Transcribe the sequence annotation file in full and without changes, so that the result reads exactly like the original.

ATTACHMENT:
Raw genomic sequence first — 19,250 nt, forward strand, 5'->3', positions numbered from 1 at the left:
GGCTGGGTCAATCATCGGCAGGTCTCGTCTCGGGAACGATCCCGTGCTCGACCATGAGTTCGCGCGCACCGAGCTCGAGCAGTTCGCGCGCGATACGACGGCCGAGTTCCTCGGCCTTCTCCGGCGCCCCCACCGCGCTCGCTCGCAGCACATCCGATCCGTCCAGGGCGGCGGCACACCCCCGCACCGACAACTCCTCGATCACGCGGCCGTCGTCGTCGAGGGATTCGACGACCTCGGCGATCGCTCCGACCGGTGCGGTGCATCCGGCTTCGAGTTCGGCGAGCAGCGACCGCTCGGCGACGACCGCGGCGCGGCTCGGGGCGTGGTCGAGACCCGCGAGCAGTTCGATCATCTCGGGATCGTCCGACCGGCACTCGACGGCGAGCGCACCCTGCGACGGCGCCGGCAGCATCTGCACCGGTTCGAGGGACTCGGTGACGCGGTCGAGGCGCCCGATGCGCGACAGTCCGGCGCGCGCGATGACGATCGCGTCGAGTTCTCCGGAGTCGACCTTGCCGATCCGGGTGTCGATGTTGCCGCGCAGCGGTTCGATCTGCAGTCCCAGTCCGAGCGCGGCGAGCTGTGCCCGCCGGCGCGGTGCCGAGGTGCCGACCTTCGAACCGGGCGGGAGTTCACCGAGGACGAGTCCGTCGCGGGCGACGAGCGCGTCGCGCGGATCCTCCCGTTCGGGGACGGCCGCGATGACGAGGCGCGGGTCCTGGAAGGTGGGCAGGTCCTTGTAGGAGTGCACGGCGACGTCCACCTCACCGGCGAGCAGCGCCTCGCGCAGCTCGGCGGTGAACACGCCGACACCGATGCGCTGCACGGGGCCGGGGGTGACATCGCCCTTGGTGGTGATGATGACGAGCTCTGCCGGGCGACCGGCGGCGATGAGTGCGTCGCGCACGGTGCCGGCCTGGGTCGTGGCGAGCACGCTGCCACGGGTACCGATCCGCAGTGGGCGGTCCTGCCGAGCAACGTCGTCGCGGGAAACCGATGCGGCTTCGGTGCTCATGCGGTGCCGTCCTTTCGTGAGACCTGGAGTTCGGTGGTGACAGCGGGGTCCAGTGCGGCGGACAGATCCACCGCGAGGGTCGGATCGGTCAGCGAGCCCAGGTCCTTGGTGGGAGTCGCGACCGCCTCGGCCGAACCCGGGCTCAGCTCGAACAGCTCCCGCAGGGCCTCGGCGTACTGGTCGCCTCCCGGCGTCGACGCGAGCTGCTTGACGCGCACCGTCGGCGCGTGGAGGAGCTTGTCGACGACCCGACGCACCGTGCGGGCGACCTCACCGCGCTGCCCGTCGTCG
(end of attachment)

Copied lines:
Raw genomic sequence first — 19,250 nt, forward strand, 5'->3', positions numbered from 1 at the left:
GGCTGGGTCAATCATCGGCAGGTCTCGTCTCGGGAACGATCCCGTGCTCGACCATGAGTTCGCGCGCACCGAGCTCGAGCAGTTCGCGCGCGATACGACGGCCGAGTTCCTCGGCCTTCTCCGGCGCCCCCACCGCGCTCGCTCGCAGCACATCCGATCCGTCCAGGGCGGCGGCACACCCCCGCACCGACAACTCCTCGATCACGCGGCCGTCGTCGTCGAGGGATTCGACGACCTCGGCGATCGCTCCGACCGGTGCGGTGCATCCGGCTTCGAGTTCGGCGAGCAGCGACCGCTCGGCGACGACCGCGGCGCGGCTCGGGGCGTGGTCGAGACCCGCGAGCAGTTCGATCATCTCGGGATCGTCCGACCGGCACTCGACGGCGAGCGCACCCTGCGACGGCGCCGGCAGCATCTGCACCGGTTCGAGGGACTCGGTGACGCGGTCGAGGCGCCCGATGCGCGACAGTCCGGCGCGCGCGATGACGATCGCGTCGAGTTCTCCGGAGTCGACCTTGCCGATCCGGGTGTCGATGTTGCCGCGCAGCGGTTCGATCTGCAGTCCCAGTCCGAGCGCGGCGAGCTGTGCCCGCCGGCGCGGTGCCGAGGTGCCGACCTTCGAACCGGGCGGGAGTTCACCGAGGACGAGTCCGTCGCGGGCGACGAGCGCGTCGCGCGGATCCTCCCGTTCGGGGACGGCCGCGATGACGAGGCGCGGGTCCTGGAAGGTGGGCAGGTCCTTGTAGGAGTGCACGGCGACGTCCACCTCACCGGCGAGCAGCGCCTCGCGCAGCTCGGCGGTGAACACGCCGACACCGATGCGCTGCACGGGGCCGGGGGTGACATCGCCCTTGGTGGTGATGATGACGAGCTCTGCCGGGCGACCGGCGGCGATGAGTGCGTCGCGCACGGTGCCGGCCTGGGTCGTGGCGAGCACGCTGCCACGGGTACCGATCCGCAGTGGGCGGTCCTGCCGAGCAACGTCGTCGCGGGAAACCGATGCGGCTTCGGTGCTCATGCGGTGCCGTCCTTTCGTGAGACCTGGAGTTCGGTGGTGACAGCGGGGTCCAGTGCGGCGGACAGATCCACCGCGAGGGTCGGATCGGTCAGCGAGCCCAGGTCCTTGGTGGGAGTCGCGACCGCCTCGGCCGAACCCGGGCTCAGCTCGAACAGCTCCCGCAGGGCCTCGGCGTACTGGTCGCCTCCCGGCGTCGACGCGAGCTGCTTGACGCGCACCGTCGGCGCGTGGAGGAGCTTGTCGACGACCCGACGCACCGTGCGGGCGACCTCACCGCGCTGCCCGTCGTCG